Section VIII: Reimagining and Reinventing Education

Track 4: (Bilingual) Teaching and Learning
(Mary Elizabeth Moore, Hengfu Wen, and Na Li)

Currently, schools focus on how to transfer information and skills that will help individuals operate successfully in our technologically complex society. But, we must continue to explore what true learning actually involves and what is most important to learn. This track will explore how to restore the development of moral feelings and potent knowledge as essential components of the learning process.

Track VIII on “Teaching and Learning” aims particularly to explore and evaluate Alfred North Whitehead’s concept of ‘learning cycles’ and to do so from different perspectives. Some papers in this track will not directly address Whitehead’s theory, but his “rhythms of education” form a base for discussion because the idea has rich implications for educational reform. Whitehead was convinced that students do not progress in a uniform, linear way devoid of growth spurts and delays. He proposed instead that the world is constituted by rhythmic processes and that learning takes place in cycles. Each single learning process passes through three phases which he terms ‘romance’, ‘precision’ and ‘generalization’ (Whitehead 1929/1967, 31). To ponder questions of teaching and learning, we will give focused attention in this track on rhythms and cycles of education.

 Presenters include: Hardin Coleman, Pamela Crosby, Christelle Estrada, Mary Elizabeth Moore (co-organizer), Callid Keefe-Perry, Robert Regnier, Franz Riffert, Adam Scarfe, Sinan von Stietencron, Jianjun Wang, Jonas Leander Weidl, Hengfu Wen (co-organizer), Howard Woodhouse, Li Yang.



Friday: June 5, 2015

2:00 PM – 3:30 PM
Track & Class Sessions #1

Hardin Coleman, Christelle Estrada, Zhenxiang Zhou

4:00 PM – 5:30 PM
Track & Class Sessions #2
Howard Woodhouse, Robert Regnier, Hongya Bai

Saturday, June 6, 2015:

11:00 AM – 12:30 PM
Track & Class Sessions #3

Dan Li, Yao Sun, Dekui Meng & Chunya Gao (together)

2:00 PM – 3:30 PM
Track & Class Sessions #4
Hengfu Wen, Li Yang, Mary Elizabeth Moore

4:00 PM – 5:30 PM
Track & Class Sessions #5

Xvsheng Qian, Xiao Xia Yan, Mengqin Cao, Jianjun Wang

Sunday, June 7, 2015:

11:00 AM – 12:30 PM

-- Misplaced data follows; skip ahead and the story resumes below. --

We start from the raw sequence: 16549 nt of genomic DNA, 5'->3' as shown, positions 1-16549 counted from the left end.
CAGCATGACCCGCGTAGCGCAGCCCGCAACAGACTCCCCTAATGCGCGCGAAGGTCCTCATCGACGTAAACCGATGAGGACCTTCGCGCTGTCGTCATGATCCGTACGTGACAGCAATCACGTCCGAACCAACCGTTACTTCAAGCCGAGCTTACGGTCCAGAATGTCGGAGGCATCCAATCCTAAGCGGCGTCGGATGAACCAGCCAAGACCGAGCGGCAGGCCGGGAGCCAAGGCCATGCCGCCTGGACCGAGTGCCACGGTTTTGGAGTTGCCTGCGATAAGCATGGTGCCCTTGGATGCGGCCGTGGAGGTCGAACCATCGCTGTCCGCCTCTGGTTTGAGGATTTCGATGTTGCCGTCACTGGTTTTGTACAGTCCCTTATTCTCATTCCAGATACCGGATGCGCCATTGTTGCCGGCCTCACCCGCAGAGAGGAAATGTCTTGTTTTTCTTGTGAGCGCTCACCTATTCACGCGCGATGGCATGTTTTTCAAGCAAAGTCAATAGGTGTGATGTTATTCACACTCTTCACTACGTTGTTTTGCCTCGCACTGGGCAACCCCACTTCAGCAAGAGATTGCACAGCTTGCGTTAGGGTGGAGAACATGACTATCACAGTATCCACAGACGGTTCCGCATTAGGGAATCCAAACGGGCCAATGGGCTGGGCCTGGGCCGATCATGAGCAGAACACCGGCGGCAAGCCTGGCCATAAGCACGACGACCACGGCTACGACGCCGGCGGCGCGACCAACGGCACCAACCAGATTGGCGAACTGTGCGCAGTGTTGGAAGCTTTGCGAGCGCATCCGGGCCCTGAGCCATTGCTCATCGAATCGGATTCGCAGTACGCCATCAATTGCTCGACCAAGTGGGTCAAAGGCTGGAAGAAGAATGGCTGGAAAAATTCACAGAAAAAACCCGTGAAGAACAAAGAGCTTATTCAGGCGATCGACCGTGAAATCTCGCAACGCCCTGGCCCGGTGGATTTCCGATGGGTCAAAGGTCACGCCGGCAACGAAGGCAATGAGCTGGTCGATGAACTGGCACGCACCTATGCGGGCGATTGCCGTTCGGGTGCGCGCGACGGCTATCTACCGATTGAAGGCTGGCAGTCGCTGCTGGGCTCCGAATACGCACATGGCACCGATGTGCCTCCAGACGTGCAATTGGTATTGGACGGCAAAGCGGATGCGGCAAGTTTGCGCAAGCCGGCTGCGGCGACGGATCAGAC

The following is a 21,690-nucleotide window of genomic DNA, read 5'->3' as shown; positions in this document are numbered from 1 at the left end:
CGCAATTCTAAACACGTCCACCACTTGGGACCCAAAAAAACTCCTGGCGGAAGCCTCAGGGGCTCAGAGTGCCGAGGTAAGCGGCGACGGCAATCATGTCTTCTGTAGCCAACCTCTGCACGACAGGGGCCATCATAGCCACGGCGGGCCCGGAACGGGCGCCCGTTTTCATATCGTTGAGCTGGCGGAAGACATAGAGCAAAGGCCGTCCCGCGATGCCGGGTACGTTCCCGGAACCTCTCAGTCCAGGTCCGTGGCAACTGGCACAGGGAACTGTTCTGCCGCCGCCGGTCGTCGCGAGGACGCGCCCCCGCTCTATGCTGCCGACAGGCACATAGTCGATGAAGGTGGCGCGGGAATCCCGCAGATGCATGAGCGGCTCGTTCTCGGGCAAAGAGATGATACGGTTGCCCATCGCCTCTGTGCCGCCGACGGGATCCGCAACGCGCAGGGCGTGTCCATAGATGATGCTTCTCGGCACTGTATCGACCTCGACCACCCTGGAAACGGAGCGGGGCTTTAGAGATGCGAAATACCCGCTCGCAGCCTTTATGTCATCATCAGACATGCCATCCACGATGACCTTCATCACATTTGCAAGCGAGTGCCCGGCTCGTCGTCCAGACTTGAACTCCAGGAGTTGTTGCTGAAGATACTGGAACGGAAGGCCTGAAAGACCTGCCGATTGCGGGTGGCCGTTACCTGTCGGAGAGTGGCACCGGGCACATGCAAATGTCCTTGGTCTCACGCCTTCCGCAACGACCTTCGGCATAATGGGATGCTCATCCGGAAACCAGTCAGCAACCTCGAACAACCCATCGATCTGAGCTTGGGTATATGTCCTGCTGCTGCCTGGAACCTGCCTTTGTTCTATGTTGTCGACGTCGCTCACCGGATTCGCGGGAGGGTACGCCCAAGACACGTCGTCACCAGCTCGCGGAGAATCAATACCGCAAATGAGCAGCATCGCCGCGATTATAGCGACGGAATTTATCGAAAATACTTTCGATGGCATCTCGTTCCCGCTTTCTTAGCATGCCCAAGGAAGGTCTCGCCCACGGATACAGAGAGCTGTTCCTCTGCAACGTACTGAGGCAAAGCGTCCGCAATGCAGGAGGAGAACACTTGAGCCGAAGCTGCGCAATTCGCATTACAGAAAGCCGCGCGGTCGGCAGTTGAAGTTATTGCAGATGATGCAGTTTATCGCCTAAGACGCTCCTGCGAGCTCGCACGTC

Track & Class Sessions #6
Jonas Leander Weidl, Sinan von Stietencron, Yingguang Sun

2:00 PM – 3:30 PM
Track & Class Sessions #7
Callid Keefe-Perry, Jing Chen, Franz Riffert

4:00 PM – 5:30 PM
Track & Class Sessions #8 (Pomona College Classrooms)

Adam Scarfe and Brief Discussion of Emerging Conclusions

Workshop: Open Discussion of Possibilities for International Research Projects on Whitehead’s Learning Cycle Approach



Hardin Coleman

Dean and Professor of Counseling Psychology and Applied Human Development

School of Education, Boston University, Boston, Massachusetts

Student Centered, Project- Based and Facilitated by Technology: Will It Happen?

The next five to ten years could see the acceptance of a revolution in learning, or not. The revolution would be the implementation of an approach to learning that is student centered, project based and facilitated by technology. This revolution could be seen as a return to one room school houses where the teacher differentiated instruction to meet the learning needs of each child, it could be seen as the introduction of gaming into the structure of the learning process, or it could be seen as the scaling up of the behaviors that you see in all great early childhood and elementary classrooms. This paper will discuss how learning in schools could be transformed to become truly student centered, how this approach integrates the development needs of the child, how this approach demands an expansion of skills for the teacher, and what will be some of the barriers for allowing this revolution to occur.


Christelle Estrada

English Education Specialist, Utah State Office of Education

Salt Lake City, Utah

Change the Brain, Free the Mind: Human-Centered Education


Framed by the philosophy of Alfred North Whitehead and based on Stanford’s Design Thinking process, the author argues that the development of both curriculum and instruction, even under the constraints of high stakes testing, is an educational imperative.  The mindsets, attitudes and skills for creative competence and empathy-based learning are what every child deserves, especially those who daily face the conditions of indifference and poverty.  Shaped by research in the emerging science of compassion and affective neuroscience, as related to the constructs of self and other, two brief case studies are used to illuminate the creative partnership that makes human-centered education possible: Utah’s State Office of Education, Stanford University, the Museum of Natural Curiosity, and Salt Lake City’s urban school district where 110 family languages are represented.